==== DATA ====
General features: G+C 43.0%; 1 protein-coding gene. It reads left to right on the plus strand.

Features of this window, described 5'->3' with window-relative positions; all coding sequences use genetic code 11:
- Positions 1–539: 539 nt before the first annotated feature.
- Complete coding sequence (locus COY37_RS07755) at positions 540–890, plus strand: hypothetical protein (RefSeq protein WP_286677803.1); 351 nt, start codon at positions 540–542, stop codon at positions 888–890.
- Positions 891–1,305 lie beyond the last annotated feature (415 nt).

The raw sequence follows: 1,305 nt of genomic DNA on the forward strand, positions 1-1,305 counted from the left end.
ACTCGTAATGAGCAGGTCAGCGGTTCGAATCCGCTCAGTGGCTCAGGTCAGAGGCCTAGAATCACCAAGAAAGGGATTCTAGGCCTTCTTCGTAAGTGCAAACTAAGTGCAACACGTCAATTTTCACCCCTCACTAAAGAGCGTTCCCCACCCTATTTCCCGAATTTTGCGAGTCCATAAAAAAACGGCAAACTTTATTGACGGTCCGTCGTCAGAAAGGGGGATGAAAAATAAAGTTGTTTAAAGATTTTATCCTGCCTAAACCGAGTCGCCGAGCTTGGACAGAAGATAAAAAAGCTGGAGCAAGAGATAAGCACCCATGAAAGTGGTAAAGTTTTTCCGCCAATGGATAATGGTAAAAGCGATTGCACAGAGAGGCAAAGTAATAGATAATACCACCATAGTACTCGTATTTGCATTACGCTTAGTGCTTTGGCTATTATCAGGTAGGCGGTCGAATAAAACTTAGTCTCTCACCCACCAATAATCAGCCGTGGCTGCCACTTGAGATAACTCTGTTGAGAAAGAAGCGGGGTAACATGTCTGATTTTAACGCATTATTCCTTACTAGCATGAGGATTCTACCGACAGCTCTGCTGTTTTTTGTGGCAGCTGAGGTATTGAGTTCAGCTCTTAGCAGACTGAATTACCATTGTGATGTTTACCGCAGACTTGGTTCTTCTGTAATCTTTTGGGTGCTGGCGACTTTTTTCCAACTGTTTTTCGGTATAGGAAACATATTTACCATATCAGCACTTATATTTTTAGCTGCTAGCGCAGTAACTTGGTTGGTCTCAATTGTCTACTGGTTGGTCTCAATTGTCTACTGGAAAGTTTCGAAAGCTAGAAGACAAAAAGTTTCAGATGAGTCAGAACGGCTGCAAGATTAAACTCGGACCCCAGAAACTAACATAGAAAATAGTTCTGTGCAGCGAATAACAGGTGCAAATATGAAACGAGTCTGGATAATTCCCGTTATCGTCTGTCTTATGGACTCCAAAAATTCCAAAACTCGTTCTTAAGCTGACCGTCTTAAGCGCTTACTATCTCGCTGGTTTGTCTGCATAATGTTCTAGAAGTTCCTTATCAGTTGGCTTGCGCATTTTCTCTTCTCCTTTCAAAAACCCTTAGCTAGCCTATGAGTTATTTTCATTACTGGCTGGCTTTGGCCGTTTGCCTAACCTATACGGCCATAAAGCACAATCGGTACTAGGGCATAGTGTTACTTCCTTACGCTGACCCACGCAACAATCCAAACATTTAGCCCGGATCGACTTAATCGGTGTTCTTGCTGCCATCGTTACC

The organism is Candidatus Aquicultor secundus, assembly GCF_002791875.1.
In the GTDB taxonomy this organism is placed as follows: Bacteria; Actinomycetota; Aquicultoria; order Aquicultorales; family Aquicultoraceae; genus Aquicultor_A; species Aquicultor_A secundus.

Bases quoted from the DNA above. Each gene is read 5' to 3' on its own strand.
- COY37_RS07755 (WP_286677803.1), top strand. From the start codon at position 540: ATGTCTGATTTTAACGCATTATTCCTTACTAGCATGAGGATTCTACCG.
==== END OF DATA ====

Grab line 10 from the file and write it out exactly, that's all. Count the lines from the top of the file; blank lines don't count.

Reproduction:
Bases quoted from the DNA above. Each gene is read 5' to 3' on its own strand.